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Cape Town - Hundreds of pupils are going hungry because the Peninsula School Feeding Association (PSFA), which has fed children for 55 years, has lost the tender to provide meals.
Some of the schools contacted by the Cape Times said pupils were complaining of hunger and absenteeism rates had increased. The PSFA said it had lost the tender because it wasn’t BEE compliant and didn’t bid at the lowest price.
The PSFA, which had been one of the Western Cape Education Department’s service providers for 10 years, now provided food to about 22 500 pupils in 115 schools.
The feeding scheme provided meals to more than 430 000 pupils in 1 026 schools. This included all pupils in quintile 1 to 3 schools – the poorest schools which the department was required to feed – and to 310 quintile 4 and 5 schools in poorer areas.
The department has since awarded the tender to service providers Inyameko Trading 189 cc trading as Masiyakhe Industries, based in Cape Town, and Landmark Logistics, based in Oudsthoorn.
Morne Goosen, acting director for the PSFA, said it had previously been able to provide food to pupils who fell outside of the WCED’s quintile classification.
“Not being a service provider, we can’t act in those schools (anymore). Those children are now losing out. As an organisation that wants to feed hungry children, that is a concern to us,” Goosen said, after some 9 000 pupils fell out of the WCED’s quintile classification.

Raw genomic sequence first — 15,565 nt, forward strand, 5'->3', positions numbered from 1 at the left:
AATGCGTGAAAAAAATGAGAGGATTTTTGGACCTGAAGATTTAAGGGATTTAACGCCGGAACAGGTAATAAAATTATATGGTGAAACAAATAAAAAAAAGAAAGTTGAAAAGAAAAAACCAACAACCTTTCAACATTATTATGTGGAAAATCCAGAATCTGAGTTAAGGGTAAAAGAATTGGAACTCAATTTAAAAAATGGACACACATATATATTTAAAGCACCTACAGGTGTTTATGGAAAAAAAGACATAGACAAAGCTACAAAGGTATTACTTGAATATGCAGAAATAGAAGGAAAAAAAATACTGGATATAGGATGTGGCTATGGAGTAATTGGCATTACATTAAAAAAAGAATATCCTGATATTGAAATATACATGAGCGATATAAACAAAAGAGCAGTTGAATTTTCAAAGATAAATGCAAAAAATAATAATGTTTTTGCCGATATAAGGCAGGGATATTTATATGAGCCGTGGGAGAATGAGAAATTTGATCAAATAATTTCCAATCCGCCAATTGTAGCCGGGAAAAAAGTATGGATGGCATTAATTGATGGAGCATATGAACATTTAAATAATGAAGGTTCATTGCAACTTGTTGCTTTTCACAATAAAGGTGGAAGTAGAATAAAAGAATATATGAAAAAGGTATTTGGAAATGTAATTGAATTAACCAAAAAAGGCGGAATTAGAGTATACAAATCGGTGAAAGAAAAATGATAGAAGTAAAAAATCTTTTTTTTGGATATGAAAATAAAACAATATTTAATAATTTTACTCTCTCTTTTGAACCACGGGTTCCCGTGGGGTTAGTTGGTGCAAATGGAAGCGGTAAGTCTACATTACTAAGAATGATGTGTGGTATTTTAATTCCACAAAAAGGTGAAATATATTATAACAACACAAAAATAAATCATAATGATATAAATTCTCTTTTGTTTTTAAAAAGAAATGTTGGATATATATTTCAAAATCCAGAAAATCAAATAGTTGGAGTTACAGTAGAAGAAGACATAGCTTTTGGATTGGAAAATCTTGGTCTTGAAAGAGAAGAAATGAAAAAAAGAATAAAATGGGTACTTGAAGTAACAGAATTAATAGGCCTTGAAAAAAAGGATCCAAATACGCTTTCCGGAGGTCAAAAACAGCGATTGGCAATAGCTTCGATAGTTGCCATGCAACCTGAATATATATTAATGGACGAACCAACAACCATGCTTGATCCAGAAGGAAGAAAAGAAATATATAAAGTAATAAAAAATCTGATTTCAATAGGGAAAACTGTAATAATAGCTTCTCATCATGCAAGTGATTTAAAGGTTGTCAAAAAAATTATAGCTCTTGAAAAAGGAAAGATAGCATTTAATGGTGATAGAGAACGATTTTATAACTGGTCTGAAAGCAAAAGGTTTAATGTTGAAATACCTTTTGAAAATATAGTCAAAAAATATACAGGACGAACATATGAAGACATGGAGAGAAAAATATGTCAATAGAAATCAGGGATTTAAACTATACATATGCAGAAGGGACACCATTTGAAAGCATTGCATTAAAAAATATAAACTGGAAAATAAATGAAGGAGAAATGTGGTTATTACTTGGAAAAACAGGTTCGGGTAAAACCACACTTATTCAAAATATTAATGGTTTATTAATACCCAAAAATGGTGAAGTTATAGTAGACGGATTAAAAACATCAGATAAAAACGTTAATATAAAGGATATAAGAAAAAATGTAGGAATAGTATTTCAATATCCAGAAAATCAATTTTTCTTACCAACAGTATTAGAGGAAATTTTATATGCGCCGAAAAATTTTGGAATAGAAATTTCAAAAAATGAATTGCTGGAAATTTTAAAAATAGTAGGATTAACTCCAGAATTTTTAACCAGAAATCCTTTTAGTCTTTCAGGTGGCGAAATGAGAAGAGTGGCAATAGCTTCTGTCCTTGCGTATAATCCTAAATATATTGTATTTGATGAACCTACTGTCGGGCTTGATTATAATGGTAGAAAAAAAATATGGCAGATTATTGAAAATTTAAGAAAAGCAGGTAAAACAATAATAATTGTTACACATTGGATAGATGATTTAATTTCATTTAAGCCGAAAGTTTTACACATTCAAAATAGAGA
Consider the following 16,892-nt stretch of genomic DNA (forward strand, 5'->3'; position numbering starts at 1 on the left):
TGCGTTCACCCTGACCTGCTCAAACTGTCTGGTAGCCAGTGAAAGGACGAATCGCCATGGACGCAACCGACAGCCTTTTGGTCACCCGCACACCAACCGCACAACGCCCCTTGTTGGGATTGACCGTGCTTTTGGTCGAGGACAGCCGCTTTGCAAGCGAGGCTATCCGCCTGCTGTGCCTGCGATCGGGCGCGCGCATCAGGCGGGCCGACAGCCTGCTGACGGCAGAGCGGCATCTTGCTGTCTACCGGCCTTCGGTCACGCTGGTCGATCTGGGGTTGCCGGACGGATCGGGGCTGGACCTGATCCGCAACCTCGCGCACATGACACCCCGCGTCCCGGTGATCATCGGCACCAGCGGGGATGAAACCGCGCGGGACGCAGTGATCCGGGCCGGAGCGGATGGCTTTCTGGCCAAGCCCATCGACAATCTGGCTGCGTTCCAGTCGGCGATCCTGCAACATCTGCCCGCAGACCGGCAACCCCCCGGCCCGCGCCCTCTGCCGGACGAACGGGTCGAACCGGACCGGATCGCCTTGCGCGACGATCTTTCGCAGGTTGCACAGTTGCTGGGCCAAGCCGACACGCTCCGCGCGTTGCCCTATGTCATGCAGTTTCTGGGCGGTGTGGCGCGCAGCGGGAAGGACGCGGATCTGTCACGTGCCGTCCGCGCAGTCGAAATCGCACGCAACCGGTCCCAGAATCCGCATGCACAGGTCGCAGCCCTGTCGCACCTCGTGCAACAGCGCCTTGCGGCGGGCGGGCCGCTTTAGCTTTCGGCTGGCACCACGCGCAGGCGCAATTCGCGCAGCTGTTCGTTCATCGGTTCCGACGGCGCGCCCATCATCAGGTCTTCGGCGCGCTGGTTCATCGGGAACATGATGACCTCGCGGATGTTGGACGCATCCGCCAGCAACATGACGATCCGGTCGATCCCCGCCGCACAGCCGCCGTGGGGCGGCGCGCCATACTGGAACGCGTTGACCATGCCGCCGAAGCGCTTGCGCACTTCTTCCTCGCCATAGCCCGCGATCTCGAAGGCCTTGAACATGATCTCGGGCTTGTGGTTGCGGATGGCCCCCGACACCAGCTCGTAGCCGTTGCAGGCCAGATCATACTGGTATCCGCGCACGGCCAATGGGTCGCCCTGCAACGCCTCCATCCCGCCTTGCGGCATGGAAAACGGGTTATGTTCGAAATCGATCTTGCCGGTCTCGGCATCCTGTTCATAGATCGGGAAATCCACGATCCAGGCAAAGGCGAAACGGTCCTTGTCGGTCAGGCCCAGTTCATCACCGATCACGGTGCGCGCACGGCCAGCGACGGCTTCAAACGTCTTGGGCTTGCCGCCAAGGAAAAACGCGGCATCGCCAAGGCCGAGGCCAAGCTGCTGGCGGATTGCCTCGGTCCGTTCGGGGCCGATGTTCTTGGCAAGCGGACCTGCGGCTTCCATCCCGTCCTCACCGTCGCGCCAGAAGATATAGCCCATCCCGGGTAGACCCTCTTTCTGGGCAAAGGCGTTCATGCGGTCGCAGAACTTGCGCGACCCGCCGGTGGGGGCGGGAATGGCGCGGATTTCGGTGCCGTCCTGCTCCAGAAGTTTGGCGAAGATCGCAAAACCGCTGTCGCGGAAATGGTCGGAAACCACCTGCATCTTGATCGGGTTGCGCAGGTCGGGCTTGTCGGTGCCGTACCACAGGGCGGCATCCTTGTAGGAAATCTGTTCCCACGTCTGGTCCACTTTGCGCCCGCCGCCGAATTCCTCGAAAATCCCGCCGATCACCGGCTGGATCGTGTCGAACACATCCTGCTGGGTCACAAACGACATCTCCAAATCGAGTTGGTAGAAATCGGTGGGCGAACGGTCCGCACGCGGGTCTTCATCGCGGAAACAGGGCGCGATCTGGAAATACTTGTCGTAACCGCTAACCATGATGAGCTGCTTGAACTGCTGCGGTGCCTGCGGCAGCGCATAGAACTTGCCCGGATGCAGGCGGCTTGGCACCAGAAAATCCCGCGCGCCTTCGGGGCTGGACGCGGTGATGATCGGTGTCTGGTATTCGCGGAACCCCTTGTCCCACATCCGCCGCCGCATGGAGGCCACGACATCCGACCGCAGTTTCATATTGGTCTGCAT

He said they would bid for the tender again when it expired in mid-2015.
News website GroundUp revealed last week that schools had complained that a fraction of pupils were being fed.
The Cape Times contacted a number of schools which said they were unable to feed all pupils, leading to pupils going hungry or staying away from school.
“We have cases of some of our learners not getting food. We have a high absentee rate because learners see they don’t get any food,” said one principal, who had seen more than 200 pupils now go hungry.
One school said it fed about 500 pupils with the ingredients supplied for 250 pupils, resulting in pupils complaining about the smaller portions.
“We can’t feed them the way we did. We feed them smaller portions,” said the principal.
Principals were reluctant to be identified as they were fearful of being disciplined.
Bronagh Casey, spokeswoman for Education MEC Donald Grant, said arrangements had been made to ensure all pupils were being provided with a meal. “The WCED have made provision for the learners that did not qualify, those who were being fed additionally by PSFA, to benefit from the feeding scheme. They are currently being fed at these schools.”
She said no complaints had been received but any would be followed up.
“The tender was a competitive bid. PSFA lost out according to that bid,” she said.
“The awarding of the tender is done following an open tender process where bidders have to comply with the tendering criteria, which includes price and other preferential points.”
Casey said the PSFA could continue its charity work in providing food for pupils who did not qualify for funding.